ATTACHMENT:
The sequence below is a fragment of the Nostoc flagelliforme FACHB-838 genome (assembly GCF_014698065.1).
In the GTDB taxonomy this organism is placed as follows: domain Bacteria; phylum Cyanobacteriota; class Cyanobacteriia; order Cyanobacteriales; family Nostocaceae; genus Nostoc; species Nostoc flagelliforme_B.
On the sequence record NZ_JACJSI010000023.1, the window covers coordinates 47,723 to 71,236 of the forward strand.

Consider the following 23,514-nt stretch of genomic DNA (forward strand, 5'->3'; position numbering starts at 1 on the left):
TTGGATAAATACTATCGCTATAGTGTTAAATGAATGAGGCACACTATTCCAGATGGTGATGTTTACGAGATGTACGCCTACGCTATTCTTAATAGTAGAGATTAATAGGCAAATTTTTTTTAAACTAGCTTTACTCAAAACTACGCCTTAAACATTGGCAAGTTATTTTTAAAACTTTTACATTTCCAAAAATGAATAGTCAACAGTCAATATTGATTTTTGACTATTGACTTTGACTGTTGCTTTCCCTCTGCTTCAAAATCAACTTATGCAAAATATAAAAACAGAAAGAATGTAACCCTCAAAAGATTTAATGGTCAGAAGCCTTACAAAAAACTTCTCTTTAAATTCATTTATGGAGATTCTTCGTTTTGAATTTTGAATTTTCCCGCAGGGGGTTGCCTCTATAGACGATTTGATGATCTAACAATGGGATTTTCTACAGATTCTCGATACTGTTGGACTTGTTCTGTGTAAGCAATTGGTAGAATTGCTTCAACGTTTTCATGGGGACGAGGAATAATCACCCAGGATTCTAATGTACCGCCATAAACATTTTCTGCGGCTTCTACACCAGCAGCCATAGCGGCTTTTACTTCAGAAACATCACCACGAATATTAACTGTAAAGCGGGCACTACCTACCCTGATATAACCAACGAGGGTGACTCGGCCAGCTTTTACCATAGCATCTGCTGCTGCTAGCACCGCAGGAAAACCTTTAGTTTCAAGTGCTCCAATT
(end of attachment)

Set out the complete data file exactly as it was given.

The sequence below is a fragment of the Nostoc flagelliforme FACHB-838 genome (assembly GCF_014698065.1).
In the GTDB taxonomy this organism is placed as follows: domain Bacteria; phylum Cyanobacteriota; class Cyanobacteriia; order Cyanobacteriales; family Nostocaceae; genus Nostoc; species Nostoc flagelliforme_B.
On the sequence record NZ_JACJSI010000023.1, the window covers coordinates 47,723 to 71,236 of the forward strand.

Consider the following 23,514-nt stretch of genomic DNA (forward strand, 5'->3'; position numbering starts at 1 on the left):
TTGGATAAATACTATCGCTATAGTGTTAAATGAATGAGGCACACTATTCCAGATGGTGATGTTTACGAGATGTACGCCTACGCTATTCTTAATAGTAGAGATTAATAGGCAAATTTTTTTTAAACTAGCTTTACTCAAAACTACGCCTTAAACATTGGCAAGTTATTTTTAAAACTTTTACATTTCCAAAAATGAATAGTCAACAGTCAATATTGATTTTTGACTATTGACTTTGACTGTTGCTTTCCCTCTGCTTCAAAATCAACTTATGCAAAATATAAAAACAGAAAGAATGTAACCCTCAAAAGATTTAATGGTCAGAAGCCTTACAAAAAACTTCTCTTTAAATTCATTTATGGAGATTCTTCGTTTTGAATTTTGAATTTTCCCGCAGGGGGTTGCCTCTATAGACGATTTGATGATCTAACAATGGGATTTTCTACAGATTCTCGATACTGTTGGACTTGTTCTGTGTAAGCAATTGGTAGAATTGCTTCAACGTTTTCATGGGGACGAGGAATAATCACCCAGGATTCTAATGTACCGCCATAAACATTTTCTGCGGCTTCTACACCAGCAGCCATAGCGGCTTTTACTTCAGAAACATCACCACGAATATTAACTGTAAAGCGGGCACTACCTACCCTGATATAACCAACGAGGGTGACTCGGCCAGCTTTTACCATAGCATCTGCTGCTGCTAGCACCGCAGGAAAACCTTTAGTTTCAAGTGCTCCAATT